What it means to be a sustainable business
There’s no denying that sustainability can be a complex topic, but the aim is really quite simple. In essence, it’s about ensuring that the world can meet its needs both today and in the future. This all boils down to maintaining continual balance and stability of environmental, social and economic factors.
In this article, we'll explore what is sustainability in business and how it’s measured using Elkington’s Triple Bottom Line.
What is sustainability in business?
Sustainability in business means ensuring your business doesn’t have a negative impact on the environment or society.
Today it is common practice for a business to measure its performance using Elkington’s Triple Bottom Line framework, which has transformed business approaches over the last 25 years. Elkington’s Triple Bottom Line framework is made up of three pillars – planet, people and profit. In other words, assessing a business’s finances, its environmental impact and how socially responsible it is.
The trick to sustainability is adding value to each pillar without compromising the others. Planet, people and profit all need to be considered, managed and maintained, and this way of thinking should be integrated into an organisation’s purpose.
In reality, this simply makes good business sense. Adopting sustainable practices benefits businesses by ensuring their long-term viability. Minimising environmental disruption will lead to resilient supply chains and reduced operating costs; delivering social benefit will foster an engaged, motivated workforce; creating economic value will build a secure sustainable business within a stable community.
This approach has major implications for the way businesses make decisions and measure progress. In short, it means the old rulebook must be rewritten. The traditional single bottom line is just the tip of the iceberg. A business’ true worth is seen in the value it adds (or destroys) across each of the three pillars in Elkington’s Triple Bottom Line.
At Sourceful, this definition of sustainability sits at the core of everything we do, both for ourselves and for our clients. We believe in honesty and transparently assessing our progress against all three pillars, aiming to deliver benefits for at least two without negatively impacting the other. But what does this look like in action?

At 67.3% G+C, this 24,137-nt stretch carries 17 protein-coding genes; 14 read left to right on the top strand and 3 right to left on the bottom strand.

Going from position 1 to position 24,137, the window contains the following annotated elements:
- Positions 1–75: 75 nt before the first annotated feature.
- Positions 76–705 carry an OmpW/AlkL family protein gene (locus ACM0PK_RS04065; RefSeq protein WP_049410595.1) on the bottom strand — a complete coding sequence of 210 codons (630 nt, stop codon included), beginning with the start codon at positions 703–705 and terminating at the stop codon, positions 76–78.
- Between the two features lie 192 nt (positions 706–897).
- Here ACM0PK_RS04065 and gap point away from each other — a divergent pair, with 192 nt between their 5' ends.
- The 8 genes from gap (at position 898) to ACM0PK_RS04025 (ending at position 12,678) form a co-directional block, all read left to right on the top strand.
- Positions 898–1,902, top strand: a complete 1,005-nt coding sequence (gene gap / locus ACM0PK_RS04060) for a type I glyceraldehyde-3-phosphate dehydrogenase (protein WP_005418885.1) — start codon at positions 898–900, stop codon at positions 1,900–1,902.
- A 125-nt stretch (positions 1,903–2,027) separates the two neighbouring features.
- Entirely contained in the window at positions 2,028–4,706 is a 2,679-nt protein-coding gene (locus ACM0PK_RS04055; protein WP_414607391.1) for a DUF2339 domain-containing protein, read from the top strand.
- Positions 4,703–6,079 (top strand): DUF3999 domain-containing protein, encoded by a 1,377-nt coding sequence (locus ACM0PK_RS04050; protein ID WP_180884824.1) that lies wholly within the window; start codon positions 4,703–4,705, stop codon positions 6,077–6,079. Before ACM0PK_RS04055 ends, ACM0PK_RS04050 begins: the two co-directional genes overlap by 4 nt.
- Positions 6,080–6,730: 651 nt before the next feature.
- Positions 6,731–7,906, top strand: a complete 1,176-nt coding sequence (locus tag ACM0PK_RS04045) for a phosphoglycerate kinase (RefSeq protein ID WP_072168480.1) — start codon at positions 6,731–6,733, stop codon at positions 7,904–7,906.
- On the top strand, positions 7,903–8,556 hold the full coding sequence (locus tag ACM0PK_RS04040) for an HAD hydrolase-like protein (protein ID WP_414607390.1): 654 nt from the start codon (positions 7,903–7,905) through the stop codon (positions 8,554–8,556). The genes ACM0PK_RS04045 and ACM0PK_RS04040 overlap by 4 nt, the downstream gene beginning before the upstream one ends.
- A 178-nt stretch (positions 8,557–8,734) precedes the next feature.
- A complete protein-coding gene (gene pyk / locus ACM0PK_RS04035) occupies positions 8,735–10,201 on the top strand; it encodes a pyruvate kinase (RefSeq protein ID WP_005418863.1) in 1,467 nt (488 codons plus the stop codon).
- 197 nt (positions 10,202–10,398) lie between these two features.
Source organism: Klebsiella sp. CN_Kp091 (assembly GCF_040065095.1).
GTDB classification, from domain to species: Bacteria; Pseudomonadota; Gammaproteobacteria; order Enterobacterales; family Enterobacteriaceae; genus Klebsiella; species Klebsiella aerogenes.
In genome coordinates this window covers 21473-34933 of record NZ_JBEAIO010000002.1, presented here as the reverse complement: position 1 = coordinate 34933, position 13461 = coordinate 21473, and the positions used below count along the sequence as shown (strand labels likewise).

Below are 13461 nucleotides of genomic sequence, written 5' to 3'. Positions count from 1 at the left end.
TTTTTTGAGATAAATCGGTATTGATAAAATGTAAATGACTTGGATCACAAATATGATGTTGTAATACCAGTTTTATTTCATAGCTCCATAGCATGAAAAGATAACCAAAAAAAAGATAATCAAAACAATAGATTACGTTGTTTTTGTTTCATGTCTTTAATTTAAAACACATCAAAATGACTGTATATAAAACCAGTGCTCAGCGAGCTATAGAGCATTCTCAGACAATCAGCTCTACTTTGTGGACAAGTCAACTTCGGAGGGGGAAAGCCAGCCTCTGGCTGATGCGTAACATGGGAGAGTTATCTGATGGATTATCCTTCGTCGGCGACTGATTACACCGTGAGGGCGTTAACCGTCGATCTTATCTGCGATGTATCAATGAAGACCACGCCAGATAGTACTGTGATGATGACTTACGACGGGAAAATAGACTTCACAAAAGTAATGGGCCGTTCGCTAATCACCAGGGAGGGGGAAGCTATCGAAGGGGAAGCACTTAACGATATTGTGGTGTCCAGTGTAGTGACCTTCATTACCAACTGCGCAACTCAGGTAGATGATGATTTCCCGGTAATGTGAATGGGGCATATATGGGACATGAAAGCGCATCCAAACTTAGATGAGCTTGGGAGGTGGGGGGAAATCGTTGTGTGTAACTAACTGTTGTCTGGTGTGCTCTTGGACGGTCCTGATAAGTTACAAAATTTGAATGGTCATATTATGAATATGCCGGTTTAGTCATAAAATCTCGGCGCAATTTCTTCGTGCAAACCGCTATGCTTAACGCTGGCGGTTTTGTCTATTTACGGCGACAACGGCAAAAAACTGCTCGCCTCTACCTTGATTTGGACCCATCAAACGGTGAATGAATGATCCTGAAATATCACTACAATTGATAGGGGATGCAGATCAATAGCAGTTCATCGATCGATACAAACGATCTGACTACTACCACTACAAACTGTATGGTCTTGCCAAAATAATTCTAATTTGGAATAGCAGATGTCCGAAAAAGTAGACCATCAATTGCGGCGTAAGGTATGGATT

When thinking of sustainability, the environment will often be the first thing that comes to mind. This is with good reason, as the very public pressures of things like climate change, resource availability and waste disposal mean that this pillar receives a huge amount of attention. It’s also a crucial area for business. Emissions, waste, energy use, water consumption – these are just some of the vital factors that require careful consideration. But there are far more besides. A truly sustainable business can add value through schemes like reforestation or carbon capture; in some cases, the business model itself can create net gains for the environment by bringing new inventions and innovations to market.
For us, this is a major focus. We run a global supply chain, so our potential impact spreads far and wide. We take steps at every opportunity to assess and minimise the consequences of our activity as well as our clients’. Whether this is prioritising sea freight over air, sourcing the most sustainable materials or offering expert consultation, each decision is informed by its effect on the natural world that we all share. With Sourceful Climate, we’re building on these mitigation activities to take direct action on climate change, and our clients are joining us. We’ve partnered with three leading frontier carbon removal projects to support them in making high-quality carbon removal accessible.